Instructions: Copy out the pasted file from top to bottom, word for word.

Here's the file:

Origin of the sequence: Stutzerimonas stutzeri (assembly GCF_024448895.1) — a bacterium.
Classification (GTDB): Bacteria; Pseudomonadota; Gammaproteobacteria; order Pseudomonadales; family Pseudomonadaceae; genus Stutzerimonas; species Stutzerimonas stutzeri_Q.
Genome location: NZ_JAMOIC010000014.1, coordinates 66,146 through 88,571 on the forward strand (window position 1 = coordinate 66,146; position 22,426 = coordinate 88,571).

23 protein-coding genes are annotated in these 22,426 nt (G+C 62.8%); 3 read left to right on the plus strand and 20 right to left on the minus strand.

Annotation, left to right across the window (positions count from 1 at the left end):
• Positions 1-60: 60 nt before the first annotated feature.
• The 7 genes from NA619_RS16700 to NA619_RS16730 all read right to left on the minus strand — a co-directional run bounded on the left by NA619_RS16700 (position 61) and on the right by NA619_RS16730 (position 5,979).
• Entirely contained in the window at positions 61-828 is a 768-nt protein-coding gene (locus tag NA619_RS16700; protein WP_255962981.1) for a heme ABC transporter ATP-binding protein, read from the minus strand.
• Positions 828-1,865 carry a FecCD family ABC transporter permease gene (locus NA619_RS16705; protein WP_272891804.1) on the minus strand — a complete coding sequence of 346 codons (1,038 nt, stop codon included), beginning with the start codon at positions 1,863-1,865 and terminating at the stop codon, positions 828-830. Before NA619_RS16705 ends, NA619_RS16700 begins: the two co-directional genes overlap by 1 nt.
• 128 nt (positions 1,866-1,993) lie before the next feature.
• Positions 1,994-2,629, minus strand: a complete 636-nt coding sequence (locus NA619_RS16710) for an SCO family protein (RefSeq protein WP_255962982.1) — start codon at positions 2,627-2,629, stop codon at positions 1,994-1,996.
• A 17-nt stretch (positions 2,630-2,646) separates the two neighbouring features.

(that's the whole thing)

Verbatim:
Origin of the sequence: Stutzerimonas stutzeri (assembly GCF_024448895.1) — a bacterium.
Classification (GTDB): Bacteria; Pseudomonadota; Gammaproteobacteria; order Pseudomonadales; family Pseudomonadaceae; genus Stutzerimonas; species Stutzerimonas stutzeri_Q.
Genome location: NZ_JAMOIC010000014.1, coordinates 66,146 through 88,571 on the forward strand (window position 1 = coordinate 66,146; position 22,426 = coordinate 88,571).

23 protein-coding genes are annotated in these 22,426 nt (G+C 62.8%); 3 read left to right on the plus strand and 20 right to left on the minus strand.

Annotation, left to right across the window (positions count from 1 at the left end):
• Positions 1-60: 60 nt before the first annotated feature.
• The 7 genes from NA619_RS16700 to NA619_RS16730 all read right to left on the minus strand — a co-directional run bounded on the left by NA619_RS16700 (position 61) and on the right by NA619_RS16730 (position 5,979).
• Entirely contained in the window at positions 61-828 is a 768-nt protein-coding gene (locus tag NA619_RS16700; protein WP_255962981.1) for a heme ABC transporter ATP-binding protein, read from the minus strand.
• Positions 828-1,865 carry a FecCD family ABC transporter permease gene (locus NA619_RS16705; protein WP_272891804.1) on the minus strand — a complete coding sequence of 346 codons (1,038 nt, stop codon included), beginning with the start codon at positions 1,863-1,865 and terminating at the stop codon, positions 828-830. Before NA619_RS16705 ends, NA619_RS16700 begins: the two co-directional genes overlap by 1 nt.
• 128 nt (positions 1,866-1,993) lie before the next feature.
• Positions 1,994-2,629, minus strand: a complete 636-nt coding sequence (locus NA619_RS16710) for an SCO family protein (RefSeq protein WP_255962982.1) — start codon at positions 2,627-2,629, stop codon at positions 1,994-1,996.
• A 17-nt stretch (positions 2,630-2,646) separates the two neighbouring features.